2019 Bazaar - Jewelry

March 2, 2019 // 10am - 6pm // 1777 NW 24th Avenue, Portland, OR 97210


Red Shell Jewelry

Red Shell

John and Luke, a father-son duo, run Red Shell. They have a pawn shop in Gallup, NM where they specialize in American Indian art and spiny oyster shells. Gallup's main industry is wholesale jewelry production, and every year the town hosts the Inter-tribal Ceremonial, which draws Native American visitors in. John’s wife is Navajo and makes traditional Navajo beaded pieces with her friends - they make the beaded bracelets and hair clips we love so much. We also get turquoise jewelry from John and Luke, and many of these pieces have maker's marks on them so you can learn the names behind the art.

Navajo Beaded Bracelets

Martinez Indian Arts

Sally Martinez is the force behind Martinez Indian Arts in Arizona. She works with Native American artists who create incredible contemporary turquoise jewelry. Turquoise Jewelry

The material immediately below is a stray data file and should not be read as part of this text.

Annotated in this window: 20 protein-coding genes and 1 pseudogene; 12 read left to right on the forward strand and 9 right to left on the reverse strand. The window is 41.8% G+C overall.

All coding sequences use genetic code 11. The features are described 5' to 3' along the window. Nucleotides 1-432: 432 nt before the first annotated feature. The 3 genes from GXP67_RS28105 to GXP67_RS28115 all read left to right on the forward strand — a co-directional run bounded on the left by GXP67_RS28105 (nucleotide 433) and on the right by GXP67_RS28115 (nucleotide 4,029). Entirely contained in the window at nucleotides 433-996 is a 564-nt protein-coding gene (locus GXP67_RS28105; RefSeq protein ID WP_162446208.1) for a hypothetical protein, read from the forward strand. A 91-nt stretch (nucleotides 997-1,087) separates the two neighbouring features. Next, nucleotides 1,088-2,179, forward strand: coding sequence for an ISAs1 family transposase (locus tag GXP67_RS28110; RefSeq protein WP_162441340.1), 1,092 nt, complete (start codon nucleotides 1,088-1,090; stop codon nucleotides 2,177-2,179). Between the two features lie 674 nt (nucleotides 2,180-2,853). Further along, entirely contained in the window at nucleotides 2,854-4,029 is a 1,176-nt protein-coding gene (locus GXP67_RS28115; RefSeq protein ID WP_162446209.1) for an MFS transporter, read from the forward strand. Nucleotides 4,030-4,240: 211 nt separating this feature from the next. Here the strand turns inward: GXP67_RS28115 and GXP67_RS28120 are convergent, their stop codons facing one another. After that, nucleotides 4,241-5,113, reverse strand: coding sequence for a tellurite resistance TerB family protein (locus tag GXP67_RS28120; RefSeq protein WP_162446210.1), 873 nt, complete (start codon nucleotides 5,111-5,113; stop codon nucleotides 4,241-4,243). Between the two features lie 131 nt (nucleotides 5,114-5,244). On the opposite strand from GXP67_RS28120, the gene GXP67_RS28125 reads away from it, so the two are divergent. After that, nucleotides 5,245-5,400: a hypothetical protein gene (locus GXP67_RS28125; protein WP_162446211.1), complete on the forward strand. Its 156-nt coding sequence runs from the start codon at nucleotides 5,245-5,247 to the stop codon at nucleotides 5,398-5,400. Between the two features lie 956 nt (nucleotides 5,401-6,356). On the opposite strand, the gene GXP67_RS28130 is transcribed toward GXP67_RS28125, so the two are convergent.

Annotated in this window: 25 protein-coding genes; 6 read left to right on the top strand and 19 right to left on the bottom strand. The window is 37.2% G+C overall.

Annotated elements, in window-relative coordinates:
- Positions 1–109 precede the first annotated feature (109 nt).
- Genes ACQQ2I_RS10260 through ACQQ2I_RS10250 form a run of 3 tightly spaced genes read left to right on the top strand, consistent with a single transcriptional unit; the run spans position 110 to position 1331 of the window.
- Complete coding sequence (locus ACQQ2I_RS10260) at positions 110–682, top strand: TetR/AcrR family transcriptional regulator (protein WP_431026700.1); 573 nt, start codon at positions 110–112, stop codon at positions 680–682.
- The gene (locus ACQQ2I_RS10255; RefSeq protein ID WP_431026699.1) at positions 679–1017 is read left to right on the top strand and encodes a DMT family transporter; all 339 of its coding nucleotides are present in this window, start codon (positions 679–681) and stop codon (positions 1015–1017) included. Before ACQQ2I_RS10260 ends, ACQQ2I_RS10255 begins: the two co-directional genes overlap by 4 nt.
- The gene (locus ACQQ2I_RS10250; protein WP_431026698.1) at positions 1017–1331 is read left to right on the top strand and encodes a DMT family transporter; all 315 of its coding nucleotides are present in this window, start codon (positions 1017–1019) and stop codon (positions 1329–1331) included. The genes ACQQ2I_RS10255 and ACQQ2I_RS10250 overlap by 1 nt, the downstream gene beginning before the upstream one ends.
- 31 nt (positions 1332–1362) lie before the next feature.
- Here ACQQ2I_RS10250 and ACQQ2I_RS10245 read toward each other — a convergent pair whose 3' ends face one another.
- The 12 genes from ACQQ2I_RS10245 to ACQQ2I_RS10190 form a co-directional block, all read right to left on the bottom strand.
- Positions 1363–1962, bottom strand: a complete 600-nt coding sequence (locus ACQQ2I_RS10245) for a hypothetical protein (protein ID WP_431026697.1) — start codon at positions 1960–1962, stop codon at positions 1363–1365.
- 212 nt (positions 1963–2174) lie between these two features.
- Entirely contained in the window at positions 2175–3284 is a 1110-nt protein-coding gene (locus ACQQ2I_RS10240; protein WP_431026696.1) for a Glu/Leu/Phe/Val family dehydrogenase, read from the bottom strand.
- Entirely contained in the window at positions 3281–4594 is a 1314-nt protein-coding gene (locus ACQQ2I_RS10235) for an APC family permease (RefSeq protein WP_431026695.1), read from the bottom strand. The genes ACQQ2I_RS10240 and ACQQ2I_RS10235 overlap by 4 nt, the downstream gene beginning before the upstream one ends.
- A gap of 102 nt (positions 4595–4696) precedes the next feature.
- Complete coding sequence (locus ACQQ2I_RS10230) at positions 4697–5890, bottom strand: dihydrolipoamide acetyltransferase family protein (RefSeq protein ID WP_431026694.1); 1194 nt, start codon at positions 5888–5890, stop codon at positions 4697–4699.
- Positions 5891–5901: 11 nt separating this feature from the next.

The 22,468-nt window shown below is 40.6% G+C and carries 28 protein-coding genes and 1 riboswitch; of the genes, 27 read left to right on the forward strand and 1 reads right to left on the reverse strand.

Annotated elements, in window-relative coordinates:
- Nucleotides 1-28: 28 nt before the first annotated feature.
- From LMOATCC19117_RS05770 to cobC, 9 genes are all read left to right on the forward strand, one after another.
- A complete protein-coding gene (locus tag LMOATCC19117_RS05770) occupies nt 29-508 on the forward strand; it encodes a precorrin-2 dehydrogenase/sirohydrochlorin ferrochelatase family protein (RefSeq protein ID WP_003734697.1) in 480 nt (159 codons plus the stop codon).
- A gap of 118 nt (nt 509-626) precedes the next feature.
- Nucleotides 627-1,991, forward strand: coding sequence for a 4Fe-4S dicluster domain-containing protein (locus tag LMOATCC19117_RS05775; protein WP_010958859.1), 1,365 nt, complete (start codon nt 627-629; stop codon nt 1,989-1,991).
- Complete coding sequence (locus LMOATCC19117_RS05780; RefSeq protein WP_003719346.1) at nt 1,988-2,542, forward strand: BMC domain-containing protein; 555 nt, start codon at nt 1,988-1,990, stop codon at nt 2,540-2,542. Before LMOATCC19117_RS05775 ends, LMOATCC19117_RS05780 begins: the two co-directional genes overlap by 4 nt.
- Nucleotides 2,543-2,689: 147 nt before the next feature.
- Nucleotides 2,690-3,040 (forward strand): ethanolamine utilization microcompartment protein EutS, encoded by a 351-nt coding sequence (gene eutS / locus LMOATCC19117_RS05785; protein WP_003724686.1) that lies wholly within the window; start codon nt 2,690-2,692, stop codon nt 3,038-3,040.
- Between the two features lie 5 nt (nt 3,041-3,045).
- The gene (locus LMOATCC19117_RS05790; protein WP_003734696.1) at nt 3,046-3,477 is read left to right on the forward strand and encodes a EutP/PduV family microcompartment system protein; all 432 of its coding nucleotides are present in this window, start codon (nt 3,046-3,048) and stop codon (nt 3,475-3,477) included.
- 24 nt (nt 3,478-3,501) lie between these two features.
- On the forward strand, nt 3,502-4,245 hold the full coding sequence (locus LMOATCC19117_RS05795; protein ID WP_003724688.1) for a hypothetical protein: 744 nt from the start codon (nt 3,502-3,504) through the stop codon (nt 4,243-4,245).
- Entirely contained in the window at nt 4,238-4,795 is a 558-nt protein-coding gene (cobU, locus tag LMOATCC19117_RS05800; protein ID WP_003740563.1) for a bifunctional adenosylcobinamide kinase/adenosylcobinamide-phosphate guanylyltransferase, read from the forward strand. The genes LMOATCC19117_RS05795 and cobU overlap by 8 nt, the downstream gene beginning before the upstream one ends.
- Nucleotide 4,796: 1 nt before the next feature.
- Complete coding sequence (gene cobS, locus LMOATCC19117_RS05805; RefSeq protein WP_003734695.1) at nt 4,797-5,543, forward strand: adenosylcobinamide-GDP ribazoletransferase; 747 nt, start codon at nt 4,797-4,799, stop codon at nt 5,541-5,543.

Muso Masiri

(Baba Berthe pictured above, Makers in Mali below)

Muso Masiri is a jewelry company in Mali. Baba Berthe is one of the company’s artists, and he sent us pictures of the makers at work in Mali. From Muso Masiri we get some fantastic recycled pieces - flip flops transformed into rubber necklaces and bronze cuffs made from recycled car radiators! (A tip from Baba: those cuffs can be shined up by dipping them in lemon juice and allowing them to dry in the sun.) We also got woven leather necklaces and beaded necklaces, and bronze and silver rings and cuffs with ebony inlay that Baba made. Baba Berthe recycled bronze cuffs

African Bead Man

Alaji runs African Bead Man, and true to his business' name, provides us with beads from Africa. These beads are beautiful and so versatile, coming in a wide variety of shapes and colors.

Bead strands from Africa

View Textile vendors

View Woven Good vendors

Group 7